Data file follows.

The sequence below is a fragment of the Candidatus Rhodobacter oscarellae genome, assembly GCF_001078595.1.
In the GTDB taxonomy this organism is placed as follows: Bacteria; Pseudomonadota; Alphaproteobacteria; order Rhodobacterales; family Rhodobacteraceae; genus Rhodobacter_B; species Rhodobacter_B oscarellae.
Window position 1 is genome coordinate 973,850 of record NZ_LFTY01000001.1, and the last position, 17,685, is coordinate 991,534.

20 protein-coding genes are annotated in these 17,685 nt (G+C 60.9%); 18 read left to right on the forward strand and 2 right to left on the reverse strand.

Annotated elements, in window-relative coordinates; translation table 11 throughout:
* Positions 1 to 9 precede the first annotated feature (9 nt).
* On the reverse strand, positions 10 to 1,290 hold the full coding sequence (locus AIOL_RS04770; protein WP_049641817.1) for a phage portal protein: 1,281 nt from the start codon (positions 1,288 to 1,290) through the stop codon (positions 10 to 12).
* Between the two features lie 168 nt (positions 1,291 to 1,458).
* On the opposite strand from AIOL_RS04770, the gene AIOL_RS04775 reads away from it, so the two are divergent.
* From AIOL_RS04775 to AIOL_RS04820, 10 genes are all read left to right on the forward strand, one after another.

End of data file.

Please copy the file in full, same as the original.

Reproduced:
The sequence below is a fragment of the Candidatus Rhodobacter oscarellae genome, assembly GCF_001078595.1.
In the GTDB taxonomy this organism is placed as follows: Bacteria; Pseudomonadota; Alphaproteobacteria; order Rhodobacterales; family Rhodobacteraceae; genus Rhodobacter_B; species Rhodobacter_B oscarellae.
Window position 1 is genome coordinate 973,850 of record NZ_LFTY01000001.1, and the last position, 17,685, is coordinate 991,534.

20 protein-coding genes are annotated in these 17,685 nt (G+C 60.9%); 18 read left to right on the forward strand and 2 right to left on the reverse strand.

Annotated elements, in window-relative coordinates; translation table 11 throughout:
* Positions 1 to 9 precede the first annotated feature (9 nt).
* On the reverse strand, positions 10 to 1,290 hold the full coding sequence (locus AIOL_RS04770; protein WP_049641817.1) for a phage portal protein: 1,281 nt from the start codon (positions 1,288 to 1,290) through the stop codon (positions 10 to 12).
* Between the two features lie 168 nt (positions 1,291 to 1,458).
* On the opposite strand from AIOL_RS04770, the gene AIOL_RS04775 reads away from it, so the two are divergent.
* From AIOL_RS04775 to AIOL_RS04820, 10 genes are all read left to right on the forward strand, one after another.